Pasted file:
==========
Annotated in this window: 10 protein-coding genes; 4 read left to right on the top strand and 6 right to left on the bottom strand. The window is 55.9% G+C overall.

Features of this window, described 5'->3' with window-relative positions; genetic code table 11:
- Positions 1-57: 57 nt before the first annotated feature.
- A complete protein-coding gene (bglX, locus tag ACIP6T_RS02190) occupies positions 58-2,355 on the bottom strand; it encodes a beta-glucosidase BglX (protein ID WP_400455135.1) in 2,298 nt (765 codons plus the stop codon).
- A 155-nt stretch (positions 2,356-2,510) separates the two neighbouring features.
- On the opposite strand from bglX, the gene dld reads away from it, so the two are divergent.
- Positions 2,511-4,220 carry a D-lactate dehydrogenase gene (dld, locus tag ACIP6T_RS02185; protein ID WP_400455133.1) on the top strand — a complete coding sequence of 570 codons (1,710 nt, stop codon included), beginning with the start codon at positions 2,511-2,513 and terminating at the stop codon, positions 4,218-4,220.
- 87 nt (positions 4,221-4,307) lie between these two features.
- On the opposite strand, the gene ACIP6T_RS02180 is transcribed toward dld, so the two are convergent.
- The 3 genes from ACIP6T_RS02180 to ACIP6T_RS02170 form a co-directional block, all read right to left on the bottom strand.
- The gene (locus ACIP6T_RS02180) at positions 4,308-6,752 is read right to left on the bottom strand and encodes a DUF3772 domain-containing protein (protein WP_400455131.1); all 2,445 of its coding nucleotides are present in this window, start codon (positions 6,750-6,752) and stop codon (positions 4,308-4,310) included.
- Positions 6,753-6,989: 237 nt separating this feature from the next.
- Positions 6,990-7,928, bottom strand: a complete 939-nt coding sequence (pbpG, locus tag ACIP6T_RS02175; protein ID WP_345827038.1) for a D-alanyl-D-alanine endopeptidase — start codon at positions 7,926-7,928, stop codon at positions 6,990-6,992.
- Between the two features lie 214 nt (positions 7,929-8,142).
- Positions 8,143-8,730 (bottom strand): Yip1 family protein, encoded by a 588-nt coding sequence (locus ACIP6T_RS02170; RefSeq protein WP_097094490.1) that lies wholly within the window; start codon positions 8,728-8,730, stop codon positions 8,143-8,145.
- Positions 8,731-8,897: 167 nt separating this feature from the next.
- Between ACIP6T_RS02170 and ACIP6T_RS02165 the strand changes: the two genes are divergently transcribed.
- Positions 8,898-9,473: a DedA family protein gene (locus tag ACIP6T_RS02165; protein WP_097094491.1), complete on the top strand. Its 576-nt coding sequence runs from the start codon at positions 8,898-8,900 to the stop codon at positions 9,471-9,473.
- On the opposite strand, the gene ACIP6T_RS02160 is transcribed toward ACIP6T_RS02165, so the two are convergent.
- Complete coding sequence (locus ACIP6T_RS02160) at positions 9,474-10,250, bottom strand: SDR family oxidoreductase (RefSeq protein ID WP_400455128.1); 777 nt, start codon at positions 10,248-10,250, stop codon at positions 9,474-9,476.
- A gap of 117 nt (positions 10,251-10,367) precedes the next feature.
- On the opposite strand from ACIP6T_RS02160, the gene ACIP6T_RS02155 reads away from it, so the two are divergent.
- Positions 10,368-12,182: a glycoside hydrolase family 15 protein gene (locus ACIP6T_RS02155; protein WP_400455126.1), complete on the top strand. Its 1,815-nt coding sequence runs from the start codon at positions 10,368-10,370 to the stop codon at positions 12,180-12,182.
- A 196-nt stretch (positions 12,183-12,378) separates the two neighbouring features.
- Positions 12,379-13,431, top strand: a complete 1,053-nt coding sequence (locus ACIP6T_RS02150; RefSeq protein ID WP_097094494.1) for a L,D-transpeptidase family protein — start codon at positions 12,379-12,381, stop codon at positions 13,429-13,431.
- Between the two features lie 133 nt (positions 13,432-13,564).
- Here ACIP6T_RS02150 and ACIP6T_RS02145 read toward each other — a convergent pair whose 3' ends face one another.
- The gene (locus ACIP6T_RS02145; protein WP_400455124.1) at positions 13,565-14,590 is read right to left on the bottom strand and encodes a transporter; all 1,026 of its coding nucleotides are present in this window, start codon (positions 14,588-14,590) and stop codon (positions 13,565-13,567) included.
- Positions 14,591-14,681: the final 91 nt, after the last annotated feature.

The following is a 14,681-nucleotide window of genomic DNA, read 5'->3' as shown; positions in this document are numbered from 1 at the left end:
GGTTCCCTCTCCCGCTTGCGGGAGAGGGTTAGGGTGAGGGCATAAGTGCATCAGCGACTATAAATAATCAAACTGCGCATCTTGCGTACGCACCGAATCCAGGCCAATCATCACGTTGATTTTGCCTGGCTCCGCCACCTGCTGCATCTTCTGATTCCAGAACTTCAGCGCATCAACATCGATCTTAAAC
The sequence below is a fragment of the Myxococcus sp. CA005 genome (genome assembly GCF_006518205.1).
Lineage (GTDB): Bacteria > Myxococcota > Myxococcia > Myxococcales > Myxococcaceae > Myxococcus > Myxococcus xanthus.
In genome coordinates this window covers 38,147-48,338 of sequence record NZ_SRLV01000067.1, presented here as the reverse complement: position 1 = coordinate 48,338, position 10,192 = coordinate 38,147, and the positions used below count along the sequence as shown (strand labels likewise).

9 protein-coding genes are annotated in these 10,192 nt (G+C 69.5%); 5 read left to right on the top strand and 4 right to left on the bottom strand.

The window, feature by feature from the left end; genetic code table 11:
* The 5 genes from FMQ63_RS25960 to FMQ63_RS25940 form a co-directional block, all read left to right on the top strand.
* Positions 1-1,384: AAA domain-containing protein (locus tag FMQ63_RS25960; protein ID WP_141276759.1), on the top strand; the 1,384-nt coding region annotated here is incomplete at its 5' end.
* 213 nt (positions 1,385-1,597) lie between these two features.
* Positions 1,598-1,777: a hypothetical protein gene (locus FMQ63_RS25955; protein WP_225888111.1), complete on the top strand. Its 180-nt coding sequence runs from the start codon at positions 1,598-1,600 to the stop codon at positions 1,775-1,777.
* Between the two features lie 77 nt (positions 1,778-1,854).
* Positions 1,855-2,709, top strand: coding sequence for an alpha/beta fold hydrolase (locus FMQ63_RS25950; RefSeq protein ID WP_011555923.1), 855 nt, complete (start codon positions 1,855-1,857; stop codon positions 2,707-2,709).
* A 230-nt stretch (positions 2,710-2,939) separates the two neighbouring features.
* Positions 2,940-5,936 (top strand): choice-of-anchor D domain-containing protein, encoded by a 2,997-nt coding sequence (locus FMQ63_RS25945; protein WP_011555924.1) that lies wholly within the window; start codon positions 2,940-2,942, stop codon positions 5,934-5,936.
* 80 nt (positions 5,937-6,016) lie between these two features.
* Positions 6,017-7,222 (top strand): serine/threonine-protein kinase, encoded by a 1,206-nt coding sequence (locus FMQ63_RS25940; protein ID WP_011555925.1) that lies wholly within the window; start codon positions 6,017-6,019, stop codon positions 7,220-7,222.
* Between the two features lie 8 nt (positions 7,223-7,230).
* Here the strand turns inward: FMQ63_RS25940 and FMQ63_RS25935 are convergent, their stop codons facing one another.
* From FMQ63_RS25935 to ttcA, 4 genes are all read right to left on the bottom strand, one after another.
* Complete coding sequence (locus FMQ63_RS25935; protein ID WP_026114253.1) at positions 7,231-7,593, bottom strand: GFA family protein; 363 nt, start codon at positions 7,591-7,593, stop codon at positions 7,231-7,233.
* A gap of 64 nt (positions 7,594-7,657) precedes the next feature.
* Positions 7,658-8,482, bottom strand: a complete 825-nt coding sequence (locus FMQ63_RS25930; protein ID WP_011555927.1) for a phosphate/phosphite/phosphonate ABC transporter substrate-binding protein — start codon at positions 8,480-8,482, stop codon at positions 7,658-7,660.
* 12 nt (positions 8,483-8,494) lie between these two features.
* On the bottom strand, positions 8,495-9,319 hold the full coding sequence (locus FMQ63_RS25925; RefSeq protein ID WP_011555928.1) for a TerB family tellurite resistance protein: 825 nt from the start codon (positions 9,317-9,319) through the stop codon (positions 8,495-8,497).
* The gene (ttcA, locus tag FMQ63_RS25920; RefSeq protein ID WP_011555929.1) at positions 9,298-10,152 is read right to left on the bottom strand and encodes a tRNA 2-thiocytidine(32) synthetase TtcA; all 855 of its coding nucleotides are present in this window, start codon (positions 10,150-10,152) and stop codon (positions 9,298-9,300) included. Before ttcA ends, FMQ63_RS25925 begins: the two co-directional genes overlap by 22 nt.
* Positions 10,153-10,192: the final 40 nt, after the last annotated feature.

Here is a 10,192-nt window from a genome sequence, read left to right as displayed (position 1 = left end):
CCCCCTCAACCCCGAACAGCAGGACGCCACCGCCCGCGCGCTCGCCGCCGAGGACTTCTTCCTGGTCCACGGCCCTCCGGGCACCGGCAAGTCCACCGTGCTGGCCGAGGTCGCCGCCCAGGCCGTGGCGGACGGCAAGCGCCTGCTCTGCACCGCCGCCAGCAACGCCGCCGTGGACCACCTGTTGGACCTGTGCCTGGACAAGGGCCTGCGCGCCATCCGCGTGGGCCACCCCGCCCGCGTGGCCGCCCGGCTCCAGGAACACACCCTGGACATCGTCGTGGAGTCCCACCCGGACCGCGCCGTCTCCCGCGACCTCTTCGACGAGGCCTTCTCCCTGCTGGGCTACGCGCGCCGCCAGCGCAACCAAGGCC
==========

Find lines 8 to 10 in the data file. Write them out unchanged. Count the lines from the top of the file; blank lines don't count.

- 87 nt (positions 4,221-4,307) lie between these two features.
- On the opposite strand, the gene ACIP6T_RS02180 is transcribed toward dld, so the two are convergent.
- The 3 genes from ACIP6T_RS02180 to ACIP6T_RS02170 form a co-directional block, all read right to left on the bottom strand.